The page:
Earlier this week, we reported that General Motors is in the process of repurchasing a 1 percent stake in its Chinese joint venture — Shanghai-GM. As part of the deal, ownership of the joint venture would be restored to an even split between General Motors and its partner SAIC. But when did GM sell the 1 percent in the first place… and why? Here’s the backstory.
During (the gloomy economic downturn of) 2009 — in the run-up to its bankruptcy — GM sold its one percent (out of 50) stake to SAIC for a mere $85 million — a figure that wasn’t revealed at the time of the transaction; the arrangement, in fact, had us shaking our heads in disbelief — but that’s neither here nor there. Multiply $85 million by 100 and you’ll get $8.5 billion — the (linear) estimated net worth of the joint venture; so someone, somewhere, estimated the (forced) partnership to be worth a whopping $8.5 billion.
So, GM was cash-strapped and was looking at any and all avenues of getting its hands on some coin — pronto. However, The General planned all along to return the joint venture to a 50-50 right of posession.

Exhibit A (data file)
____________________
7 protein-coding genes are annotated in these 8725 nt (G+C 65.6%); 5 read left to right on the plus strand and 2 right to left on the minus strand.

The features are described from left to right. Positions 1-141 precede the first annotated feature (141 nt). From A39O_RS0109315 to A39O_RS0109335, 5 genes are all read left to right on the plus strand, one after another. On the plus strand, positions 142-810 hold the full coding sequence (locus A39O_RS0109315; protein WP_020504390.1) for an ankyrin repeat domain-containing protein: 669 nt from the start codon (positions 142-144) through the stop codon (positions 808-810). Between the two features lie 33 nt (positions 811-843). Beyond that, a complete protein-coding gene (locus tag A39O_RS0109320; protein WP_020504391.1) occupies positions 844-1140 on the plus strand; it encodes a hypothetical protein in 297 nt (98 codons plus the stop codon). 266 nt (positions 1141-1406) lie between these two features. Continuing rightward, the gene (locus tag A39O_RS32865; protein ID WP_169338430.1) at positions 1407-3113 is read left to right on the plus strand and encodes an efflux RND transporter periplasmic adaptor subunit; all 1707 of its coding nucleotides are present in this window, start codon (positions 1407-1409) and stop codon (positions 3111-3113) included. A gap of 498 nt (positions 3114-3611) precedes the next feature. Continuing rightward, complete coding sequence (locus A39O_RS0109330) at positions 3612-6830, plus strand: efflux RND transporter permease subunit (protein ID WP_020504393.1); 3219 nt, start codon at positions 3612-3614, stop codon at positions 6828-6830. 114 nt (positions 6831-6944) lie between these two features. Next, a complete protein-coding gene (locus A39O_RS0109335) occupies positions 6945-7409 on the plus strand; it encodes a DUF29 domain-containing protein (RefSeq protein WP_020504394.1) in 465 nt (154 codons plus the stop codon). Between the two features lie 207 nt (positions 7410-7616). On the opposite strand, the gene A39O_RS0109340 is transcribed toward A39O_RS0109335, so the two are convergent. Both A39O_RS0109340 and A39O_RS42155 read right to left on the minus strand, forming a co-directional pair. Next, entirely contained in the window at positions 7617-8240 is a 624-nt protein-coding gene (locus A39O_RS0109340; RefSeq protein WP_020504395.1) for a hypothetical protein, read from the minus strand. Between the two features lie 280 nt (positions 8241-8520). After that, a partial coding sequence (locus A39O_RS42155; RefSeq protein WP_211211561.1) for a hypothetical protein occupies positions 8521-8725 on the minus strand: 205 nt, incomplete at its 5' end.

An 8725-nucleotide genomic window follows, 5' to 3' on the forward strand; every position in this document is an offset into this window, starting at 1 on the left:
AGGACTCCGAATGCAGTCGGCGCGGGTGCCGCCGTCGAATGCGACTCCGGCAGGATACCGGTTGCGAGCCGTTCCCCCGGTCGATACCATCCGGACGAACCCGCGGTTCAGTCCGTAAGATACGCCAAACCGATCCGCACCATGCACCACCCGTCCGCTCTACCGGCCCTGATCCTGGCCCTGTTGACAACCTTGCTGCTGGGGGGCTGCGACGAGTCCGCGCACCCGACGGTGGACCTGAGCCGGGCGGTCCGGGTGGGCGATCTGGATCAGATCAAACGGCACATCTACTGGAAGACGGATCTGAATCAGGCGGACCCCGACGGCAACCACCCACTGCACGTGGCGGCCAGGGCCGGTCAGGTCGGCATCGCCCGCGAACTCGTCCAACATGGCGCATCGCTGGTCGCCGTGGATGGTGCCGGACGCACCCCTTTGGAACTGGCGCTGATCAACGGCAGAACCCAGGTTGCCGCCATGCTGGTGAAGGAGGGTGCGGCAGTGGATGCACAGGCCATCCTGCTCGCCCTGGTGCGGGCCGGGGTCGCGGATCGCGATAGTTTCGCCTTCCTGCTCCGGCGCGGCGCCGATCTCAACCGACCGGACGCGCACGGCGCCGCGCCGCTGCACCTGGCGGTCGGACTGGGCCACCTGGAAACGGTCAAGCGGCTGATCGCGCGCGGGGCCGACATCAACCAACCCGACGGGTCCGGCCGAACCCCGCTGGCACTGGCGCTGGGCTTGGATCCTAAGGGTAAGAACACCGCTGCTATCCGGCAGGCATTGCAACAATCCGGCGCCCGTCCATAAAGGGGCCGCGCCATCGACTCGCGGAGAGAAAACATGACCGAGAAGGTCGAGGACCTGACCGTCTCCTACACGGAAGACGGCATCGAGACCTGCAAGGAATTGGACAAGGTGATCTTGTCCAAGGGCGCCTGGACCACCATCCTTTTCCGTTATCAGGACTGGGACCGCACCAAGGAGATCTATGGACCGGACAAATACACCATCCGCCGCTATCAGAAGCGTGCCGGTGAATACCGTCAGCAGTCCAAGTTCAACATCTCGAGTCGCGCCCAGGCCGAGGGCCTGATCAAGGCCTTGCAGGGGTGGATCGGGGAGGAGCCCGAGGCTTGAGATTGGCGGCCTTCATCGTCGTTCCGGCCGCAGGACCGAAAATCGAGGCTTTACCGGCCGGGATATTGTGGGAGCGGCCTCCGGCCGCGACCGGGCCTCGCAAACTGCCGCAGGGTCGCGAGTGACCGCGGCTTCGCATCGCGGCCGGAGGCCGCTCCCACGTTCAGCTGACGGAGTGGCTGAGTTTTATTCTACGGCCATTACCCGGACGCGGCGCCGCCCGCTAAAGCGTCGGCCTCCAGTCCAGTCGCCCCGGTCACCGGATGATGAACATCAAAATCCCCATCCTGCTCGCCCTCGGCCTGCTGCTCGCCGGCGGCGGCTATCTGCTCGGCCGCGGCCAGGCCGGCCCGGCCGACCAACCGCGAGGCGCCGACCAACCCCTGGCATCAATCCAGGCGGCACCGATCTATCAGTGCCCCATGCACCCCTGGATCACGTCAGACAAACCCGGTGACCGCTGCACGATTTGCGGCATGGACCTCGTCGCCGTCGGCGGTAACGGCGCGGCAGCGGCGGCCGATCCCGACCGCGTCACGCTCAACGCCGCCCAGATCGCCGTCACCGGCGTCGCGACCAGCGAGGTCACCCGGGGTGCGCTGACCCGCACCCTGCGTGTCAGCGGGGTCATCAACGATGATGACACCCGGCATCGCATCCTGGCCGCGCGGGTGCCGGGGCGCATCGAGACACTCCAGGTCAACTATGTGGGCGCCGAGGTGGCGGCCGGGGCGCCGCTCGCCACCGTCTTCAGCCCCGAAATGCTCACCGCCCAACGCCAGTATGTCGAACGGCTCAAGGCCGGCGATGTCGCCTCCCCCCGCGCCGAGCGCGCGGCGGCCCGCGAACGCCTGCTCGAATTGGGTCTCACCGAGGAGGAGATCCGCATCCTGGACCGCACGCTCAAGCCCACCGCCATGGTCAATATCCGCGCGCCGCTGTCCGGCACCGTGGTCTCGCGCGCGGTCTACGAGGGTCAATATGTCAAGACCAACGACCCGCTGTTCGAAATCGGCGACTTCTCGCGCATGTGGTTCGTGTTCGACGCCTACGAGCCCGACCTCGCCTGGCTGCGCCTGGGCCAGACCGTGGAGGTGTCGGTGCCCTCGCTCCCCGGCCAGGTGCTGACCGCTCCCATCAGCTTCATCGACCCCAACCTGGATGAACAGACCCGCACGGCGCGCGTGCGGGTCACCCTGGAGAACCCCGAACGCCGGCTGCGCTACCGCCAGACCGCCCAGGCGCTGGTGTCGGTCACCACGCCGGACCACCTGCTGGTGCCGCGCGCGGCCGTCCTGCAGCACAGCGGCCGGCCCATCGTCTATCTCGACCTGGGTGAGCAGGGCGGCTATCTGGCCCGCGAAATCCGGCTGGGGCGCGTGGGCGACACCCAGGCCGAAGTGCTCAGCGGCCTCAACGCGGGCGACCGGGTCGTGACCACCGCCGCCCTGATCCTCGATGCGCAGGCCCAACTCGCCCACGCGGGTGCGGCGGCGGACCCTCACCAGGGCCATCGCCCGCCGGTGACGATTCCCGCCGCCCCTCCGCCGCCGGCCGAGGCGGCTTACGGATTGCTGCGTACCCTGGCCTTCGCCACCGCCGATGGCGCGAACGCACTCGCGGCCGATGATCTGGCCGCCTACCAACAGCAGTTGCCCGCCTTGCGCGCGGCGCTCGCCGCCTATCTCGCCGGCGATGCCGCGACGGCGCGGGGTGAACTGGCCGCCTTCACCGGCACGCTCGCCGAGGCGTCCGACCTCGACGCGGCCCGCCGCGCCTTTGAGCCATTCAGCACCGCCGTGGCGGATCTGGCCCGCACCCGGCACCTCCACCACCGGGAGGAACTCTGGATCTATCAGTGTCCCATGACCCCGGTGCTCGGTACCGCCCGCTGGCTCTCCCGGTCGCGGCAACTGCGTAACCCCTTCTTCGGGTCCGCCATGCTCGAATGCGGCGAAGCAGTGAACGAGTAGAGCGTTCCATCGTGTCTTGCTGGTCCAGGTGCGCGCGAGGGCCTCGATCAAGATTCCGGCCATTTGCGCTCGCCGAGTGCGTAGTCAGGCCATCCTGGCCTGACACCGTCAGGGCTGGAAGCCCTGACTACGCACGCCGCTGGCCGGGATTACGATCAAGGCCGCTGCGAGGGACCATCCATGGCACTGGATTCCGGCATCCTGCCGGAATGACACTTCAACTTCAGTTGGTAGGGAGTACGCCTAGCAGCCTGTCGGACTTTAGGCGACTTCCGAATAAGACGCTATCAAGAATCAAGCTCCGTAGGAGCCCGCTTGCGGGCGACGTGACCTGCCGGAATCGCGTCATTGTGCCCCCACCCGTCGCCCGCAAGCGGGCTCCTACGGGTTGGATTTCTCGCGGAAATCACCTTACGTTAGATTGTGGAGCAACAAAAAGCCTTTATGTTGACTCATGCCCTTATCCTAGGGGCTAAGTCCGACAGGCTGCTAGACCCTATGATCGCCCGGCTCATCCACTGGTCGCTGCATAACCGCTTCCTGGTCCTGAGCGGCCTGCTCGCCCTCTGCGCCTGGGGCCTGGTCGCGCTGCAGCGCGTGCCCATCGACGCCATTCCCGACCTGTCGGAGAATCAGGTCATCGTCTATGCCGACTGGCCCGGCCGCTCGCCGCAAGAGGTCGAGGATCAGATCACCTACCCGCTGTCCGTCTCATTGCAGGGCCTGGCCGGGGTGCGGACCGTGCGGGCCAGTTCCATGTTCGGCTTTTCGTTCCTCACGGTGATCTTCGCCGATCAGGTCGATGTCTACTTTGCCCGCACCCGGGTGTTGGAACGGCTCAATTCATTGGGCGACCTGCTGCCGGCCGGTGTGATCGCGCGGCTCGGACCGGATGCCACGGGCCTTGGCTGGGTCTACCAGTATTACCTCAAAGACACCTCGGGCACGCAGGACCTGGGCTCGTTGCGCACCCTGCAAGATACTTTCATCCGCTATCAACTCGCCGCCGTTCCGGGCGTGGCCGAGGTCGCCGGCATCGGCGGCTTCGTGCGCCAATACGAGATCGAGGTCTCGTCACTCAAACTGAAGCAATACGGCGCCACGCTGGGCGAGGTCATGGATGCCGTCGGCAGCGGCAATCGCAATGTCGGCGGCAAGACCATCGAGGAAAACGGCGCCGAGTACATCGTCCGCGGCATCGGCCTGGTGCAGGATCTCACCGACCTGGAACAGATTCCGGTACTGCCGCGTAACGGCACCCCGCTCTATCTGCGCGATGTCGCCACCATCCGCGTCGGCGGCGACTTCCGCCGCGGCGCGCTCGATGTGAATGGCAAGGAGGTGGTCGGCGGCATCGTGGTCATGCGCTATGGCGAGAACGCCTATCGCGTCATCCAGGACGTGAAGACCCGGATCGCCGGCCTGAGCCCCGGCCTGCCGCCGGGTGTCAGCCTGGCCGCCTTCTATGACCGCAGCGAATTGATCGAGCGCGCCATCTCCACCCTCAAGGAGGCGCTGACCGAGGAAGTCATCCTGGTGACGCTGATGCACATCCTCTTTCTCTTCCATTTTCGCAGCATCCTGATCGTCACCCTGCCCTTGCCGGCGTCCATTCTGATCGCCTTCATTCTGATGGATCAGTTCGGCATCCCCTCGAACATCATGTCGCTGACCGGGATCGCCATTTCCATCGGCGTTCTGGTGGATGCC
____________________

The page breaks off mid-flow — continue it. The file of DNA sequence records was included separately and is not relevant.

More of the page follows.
But the story doesn’t end there, as SAIC is retaining a 51 percent stake in the sales side of the business, giving it the upper hand in marketing, distribution, and final-sales facets of the operation. The deal is pending regulatory approval from the Chinese government — which itself is the “equivalent of traversing through a political morass” — told a source close to the transaction to GM Authority.
The GM Authority Take
The fact that GM (and all other automakers that desire to do business in China) has to partner with a technologically-inferior Chinese automaker (SAIC) is disconcerting in and of itself. Perhaps what’s even more interesting is that SAIC has a very similar deal in place with Volkswagen — aptly named Shanghai-VW, that has been steadily approaching the sales levels of Shanghai-GM. And The General’s embarrassing position that led it to sell a controlling stake to SAIC for a quick cash infusion during the time of the carpocalypse may be even more unsettling.
Nevertheless, our spirits are somewhat uplifted by the restoration of equal ownership and by the ability of GM management to carry out these transactions, as well as the various negotiations that undoubtedly were part of the re-acquisition process. What would make us even more content is if SAIC went away entirely and let GM do its thing in an unfettered nature. Hey, we can dream — right?